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News Bureau - Illinois in the News

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  • Agricultural economics

    KUNC-FM (Greeley, Colo., Oct. 10) – President Donald Trump’s administration will allow a 15 percent gasoline-ethanol blend to be sold year-round. The move is welcomed by corn growers and biofuel groups. Scott Irwin, an agricultural economist at Illinois, says that, in the short term, “it’s not going to provide any relief from the low prices and income issues we’re experiencing right now in Corn Belt agriculture.”

  • Pygmalion Festival

    Paste (Opinion, Atlanta, Oct. 4) – Illinois’ Pygmalion Festival gets it right for college-aged folks and community members alike.

  • Supercomputing

    Space Coast Daily (Melbourne, Fla., Oct. 3) – A new model is bringing scientists a step closer to understanding the kinds of light signals produced when two supermassive black holes, which are millions to billions of times the mass of the sun, spiral toward a collision. For the first time, a new computer simulation that fully incorporates the physical effects of Einstein’s General Theory of Relativity shows that gas in such systems will glow predominantly in ultraviolet and X-ray light. The simulation ran on the National Center for Supercomputing Applications’ Blue Waters supercomputer at Illinois.

  • Sexual harassment

    Pacific Standard (Santa Barbara, Calif., Oct. 3) – As the science community undergoes its own #MeToo movement, it’s run into a unique problem: Often, accused harassers have received federal grants to conduct studies or train students. What happens to that taxpayer money when scientists are faced with accusations, investigations by their employers, or findings of wrongdoing? “What if someone is doing experimental lab work and needs sign-offs on purchasing and that means interacting with their abuser, in order to do it?” says Kate Clancy, an anthropologist at Illinois­ who has studied sexual harassment in science extensively.

  • Mobile device security

    Wired (San Francisco, Sept. 26) – A team of researchers including Nikita Borisov, a professor of electrical and computer engineering at Illinois, has discovered that websites loaded in mobile browsers can often access an array of mobile device sensors without any notifications or permissions.

  • Project 500

    On Thursday, Sept. 27, dozens of the original 500 African-Americans who were part of the original “Project 500” who went from Chicago, East St. Louis, Cairo, Champaign and Philadelphia high schools to the U. of I. in the nation’s first massive black student enrollment at a state school, return to celebrate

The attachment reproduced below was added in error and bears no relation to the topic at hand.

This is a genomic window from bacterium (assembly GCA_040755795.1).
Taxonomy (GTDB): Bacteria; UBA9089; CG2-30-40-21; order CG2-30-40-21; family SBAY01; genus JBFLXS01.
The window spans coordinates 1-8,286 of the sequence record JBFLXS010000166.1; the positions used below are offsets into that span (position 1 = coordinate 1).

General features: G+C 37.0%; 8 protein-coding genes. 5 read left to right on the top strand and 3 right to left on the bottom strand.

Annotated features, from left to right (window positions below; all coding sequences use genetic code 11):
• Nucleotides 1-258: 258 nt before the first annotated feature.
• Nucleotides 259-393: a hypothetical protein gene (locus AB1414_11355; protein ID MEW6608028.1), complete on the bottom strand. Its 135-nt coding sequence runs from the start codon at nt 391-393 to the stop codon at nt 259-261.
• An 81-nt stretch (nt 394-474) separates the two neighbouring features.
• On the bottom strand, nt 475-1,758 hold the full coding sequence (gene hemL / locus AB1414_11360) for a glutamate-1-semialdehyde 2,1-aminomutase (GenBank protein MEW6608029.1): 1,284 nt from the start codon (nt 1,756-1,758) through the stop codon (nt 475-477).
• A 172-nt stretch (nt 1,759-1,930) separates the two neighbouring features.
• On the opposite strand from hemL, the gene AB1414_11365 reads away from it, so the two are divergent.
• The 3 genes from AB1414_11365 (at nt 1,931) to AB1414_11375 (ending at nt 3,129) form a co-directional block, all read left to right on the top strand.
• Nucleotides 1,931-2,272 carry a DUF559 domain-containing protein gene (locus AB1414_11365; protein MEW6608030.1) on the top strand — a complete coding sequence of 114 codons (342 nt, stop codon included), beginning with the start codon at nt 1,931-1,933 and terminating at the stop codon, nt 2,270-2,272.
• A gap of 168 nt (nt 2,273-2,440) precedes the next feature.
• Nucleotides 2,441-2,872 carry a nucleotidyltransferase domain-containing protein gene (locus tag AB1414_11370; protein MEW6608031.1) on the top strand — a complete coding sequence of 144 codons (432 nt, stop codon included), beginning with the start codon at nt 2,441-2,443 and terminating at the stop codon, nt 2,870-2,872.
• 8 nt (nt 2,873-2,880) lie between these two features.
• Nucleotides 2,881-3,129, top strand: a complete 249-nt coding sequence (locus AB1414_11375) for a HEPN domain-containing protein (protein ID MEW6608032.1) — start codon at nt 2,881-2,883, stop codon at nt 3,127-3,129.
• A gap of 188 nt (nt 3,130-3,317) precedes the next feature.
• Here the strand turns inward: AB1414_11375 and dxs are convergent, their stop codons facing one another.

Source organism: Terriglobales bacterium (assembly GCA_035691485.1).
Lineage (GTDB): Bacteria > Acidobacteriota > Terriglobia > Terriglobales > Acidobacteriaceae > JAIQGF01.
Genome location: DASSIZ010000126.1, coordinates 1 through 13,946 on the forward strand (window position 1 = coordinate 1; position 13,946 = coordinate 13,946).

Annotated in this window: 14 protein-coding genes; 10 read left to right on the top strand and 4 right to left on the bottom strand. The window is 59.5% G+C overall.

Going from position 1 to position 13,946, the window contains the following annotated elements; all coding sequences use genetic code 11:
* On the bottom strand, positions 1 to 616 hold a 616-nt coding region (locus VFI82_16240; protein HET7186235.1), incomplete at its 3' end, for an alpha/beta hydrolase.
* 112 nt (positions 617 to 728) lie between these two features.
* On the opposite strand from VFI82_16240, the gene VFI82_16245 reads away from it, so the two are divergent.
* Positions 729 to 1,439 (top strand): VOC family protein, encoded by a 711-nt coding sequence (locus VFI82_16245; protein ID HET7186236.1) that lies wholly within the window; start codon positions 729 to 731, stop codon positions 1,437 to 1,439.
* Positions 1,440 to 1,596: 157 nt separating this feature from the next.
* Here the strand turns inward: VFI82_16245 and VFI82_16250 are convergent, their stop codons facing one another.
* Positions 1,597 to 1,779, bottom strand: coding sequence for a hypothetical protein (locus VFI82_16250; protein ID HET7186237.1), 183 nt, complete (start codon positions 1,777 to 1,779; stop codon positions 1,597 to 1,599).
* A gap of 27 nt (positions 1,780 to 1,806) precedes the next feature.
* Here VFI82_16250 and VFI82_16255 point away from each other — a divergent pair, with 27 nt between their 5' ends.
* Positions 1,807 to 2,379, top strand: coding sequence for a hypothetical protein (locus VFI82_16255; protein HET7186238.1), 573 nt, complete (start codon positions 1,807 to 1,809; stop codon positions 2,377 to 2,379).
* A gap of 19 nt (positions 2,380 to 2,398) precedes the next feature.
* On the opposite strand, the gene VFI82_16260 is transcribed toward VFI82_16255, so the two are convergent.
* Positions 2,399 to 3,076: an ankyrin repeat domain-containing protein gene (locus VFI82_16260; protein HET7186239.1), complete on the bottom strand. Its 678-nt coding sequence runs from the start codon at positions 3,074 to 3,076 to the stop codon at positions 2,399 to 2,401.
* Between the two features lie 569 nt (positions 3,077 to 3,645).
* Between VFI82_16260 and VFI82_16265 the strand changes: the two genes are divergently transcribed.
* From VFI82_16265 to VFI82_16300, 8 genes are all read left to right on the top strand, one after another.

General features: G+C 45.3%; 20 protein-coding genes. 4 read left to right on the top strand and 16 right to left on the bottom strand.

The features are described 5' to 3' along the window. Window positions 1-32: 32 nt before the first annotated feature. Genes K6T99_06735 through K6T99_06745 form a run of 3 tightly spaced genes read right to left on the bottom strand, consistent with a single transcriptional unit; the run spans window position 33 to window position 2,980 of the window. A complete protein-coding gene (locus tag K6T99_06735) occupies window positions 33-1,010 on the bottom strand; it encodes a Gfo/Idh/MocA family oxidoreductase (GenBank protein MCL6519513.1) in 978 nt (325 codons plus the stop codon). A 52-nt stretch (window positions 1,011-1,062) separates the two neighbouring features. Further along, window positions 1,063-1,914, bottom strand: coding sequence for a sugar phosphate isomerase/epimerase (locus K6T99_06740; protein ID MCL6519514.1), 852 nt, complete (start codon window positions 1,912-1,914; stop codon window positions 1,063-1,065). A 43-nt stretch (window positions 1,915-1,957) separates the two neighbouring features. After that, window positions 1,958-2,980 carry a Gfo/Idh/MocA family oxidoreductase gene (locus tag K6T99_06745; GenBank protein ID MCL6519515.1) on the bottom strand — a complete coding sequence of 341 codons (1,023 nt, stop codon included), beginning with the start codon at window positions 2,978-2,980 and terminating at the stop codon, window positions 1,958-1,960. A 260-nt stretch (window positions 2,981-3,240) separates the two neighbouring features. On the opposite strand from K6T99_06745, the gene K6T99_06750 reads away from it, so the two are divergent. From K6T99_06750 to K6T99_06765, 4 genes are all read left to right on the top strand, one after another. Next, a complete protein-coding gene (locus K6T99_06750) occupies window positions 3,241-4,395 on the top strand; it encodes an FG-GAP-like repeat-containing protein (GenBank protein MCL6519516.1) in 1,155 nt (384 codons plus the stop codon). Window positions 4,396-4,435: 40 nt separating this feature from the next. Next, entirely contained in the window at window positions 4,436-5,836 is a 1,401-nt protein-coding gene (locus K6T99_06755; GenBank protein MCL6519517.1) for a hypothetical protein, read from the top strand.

• Alumnus

    The New York Times (Sept. 21) – Ankur Gopal, a U. of I. graduate from Owensboro, Kentucky, started Interapt, a software engineering company that offers courses in coding, in his basement in Louisville in 2011, when he was 35. Gopal is at the forefront of a new movement to bring money and jobs from the coastal capitals of high tech to a discouraged, outsource-whipped Middle America. “With millions of U.S. tech jobs out there,” Gopal says, “we could help transform eastern Kentucky. Well, hey – Middle America.”

  • Advertising

    CNN (Sept. 18) – On Tuesday, the American Civil Liberties Union, law firm Outten and Golden and labor union Communications Workers of America filed a complaint with the Equal Employment Opportunity Commission against Facebook and 10 other employers for allegedly using Facebook ads to discriminate against potential job seekers. Facebook isn’t the only company allowing advertisers to target ads, according to Mike Yao, a technology and advertising expert at Illinois. “Facebook is an easy target, but I think the problem goes way beyond Facebook,” he says.

  • Dietary Fiber

    Medical News Today (Bexhill-on-Sea, England, Sept. 17) – Eating fiber-rich foods might help delay brain aging by triggering the production of a short-chain fatty acid that has anti-inflammatory properties. The main takeaway of a new study was recently published in the journal Frontiers in Immunology. “Dietary fiber can really manipulate the inflammatory environment in the gut,” says Rodney Johnson, a professor of animal sciences at Illinois.

  • Digital media

    Illinois News Network (Chicago, Sept. 13) – Facebook has donated more than $250,000 to Illinois state senators and representatives since 2015, spending that U. of I. digital media professor Mike Yao says may be more of an effort to pre-empt future regulatory measures or boost brand awareness than serious lobbying. “I see this as a brand communication strategy, meaning that now all the politicians are more aware of this platform called Facebook, they’ll pay more attention,” Yao says.